The Free Engineers’ Syndicate in Idlib is negogiating with the Syrian Salvation Government (SSG), the political arm of Hayat Tahrir Al-Sham, to amend parts of Decree No. 307, which the SSG’s Ministry of Local Administration and Services issued on May 22, 2023. The decree established a Directorate of Engineering Affairs within the ministry and assigned various tasks previously under the auspices of the Engineers’ Syndicate.
Sources from the ministry claimed that the decree stemmed from the devastating impacts of the February 6 earthquake and the lack of any role for the Syndicate in reconstruction or infrastructure development work. The source said there has also been a need for more recent engineering studies to keep up with the pace of construction and address resulting issues.
The earthquake caused the partial and complete collapse of hundreds of buildings in areas under SSG control in Idlib and Aleppo governorates. The scale of destruction was due, notably, to existing damage from previous bombings of the regime forces in the area, a lack of engineering supervision in zoning and implementation, and rapid urban expansion via unlicensed construction.
The SSG’s Ministry of Local Administration and Services issued Decree No. 307 based on a decision from the Presidency of the Shura Council, a quasi-legislative authority, and with the approval of the SSG’s prime minister.
The decree outlined the duties of the Directorate of Engineering Affairs, which include: examining all engineering plans related to administrative transactions within the Ministry of Local Administration and Services; examining engineering projects and studies in all work sectors; granting professional licenses to engineers; classifying engineering offices and companies; classifying and granting engineers’ rankings; and approving the engineering staff for studying and supervising all engineering studies in Idlib.
Decree No. 307 also cancelled the powers previously granted to entities carrying out the tasks mentioned above, making the newly established engineering directorate the sole entity empowered to do those duties. Those older entities include the Idlib Branch of the Free Engineers’ Syndicate, founded in 2014 in opposition-controlled areas. It has two branches: one in Idlib and another in Aleppo. In 2020, the Idlib branch was restructured and named the Syrian Engineers’ Syndicate-Idlib Branch, with 850 members. Decree No. 307 barred them from the revenue they previously received from engineering studies and supervision work, which had constituted the primary source of the Syndicate funding and served as the “Mutual Takaful Fund” for members. The Syndicate used to distribute the engineering work among its members, and those members received wages through that fund.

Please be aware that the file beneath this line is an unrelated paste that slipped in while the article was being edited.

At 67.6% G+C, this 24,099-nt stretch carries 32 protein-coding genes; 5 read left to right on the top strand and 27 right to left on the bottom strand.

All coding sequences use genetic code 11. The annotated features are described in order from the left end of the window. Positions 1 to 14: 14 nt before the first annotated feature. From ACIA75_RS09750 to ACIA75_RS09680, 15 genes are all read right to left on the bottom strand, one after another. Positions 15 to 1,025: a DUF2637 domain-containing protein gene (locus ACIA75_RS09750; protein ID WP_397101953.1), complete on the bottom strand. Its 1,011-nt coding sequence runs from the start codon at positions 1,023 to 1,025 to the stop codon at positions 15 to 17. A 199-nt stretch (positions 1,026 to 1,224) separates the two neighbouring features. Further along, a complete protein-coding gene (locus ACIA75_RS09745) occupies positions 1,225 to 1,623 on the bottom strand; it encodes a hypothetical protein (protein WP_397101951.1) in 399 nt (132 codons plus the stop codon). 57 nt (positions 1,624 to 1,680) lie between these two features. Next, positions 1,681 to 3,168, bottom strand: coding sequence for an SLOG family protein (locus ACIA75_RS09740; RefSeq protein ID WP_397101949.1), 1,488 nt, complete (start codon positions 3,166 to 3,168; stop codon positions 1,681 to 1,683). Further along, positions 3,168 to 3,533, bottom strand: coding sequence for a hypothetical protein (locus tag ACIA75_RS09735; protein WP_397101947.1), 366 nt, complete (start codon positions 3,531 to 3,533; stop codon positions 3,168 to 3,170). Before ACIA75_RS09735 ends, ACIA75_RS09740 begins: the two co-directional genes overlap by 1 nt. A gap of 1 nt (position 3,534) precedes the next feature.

The Syria Report also understands that the Ministry of Local Administration and Services will now require contracting companies operating in Idlib to employ an engineer from its directorate, whose task will be supervising and monitoring the project implementation. Contractors must pay a salary to the delegated engineer of about USD 600 per month (in USD). This requirement was made without a formal written decision but communicated verbally to contractors and contracting companies hoping to continue working in SSG-controlled areas. The ministry also now requires its contractors to use concrete produced by the Ishebilia Stone Works Company (Ishbilia stands for Sevilla in Arabic). It is unclear who owns the company, located near the Bab Al-Hawa crossing north of Idlib. However, it produces gravel, sand, and concrete necessary for construction. Engineers from the ministry oversee the production of construction materials in the quarry and test them for their engineering properties.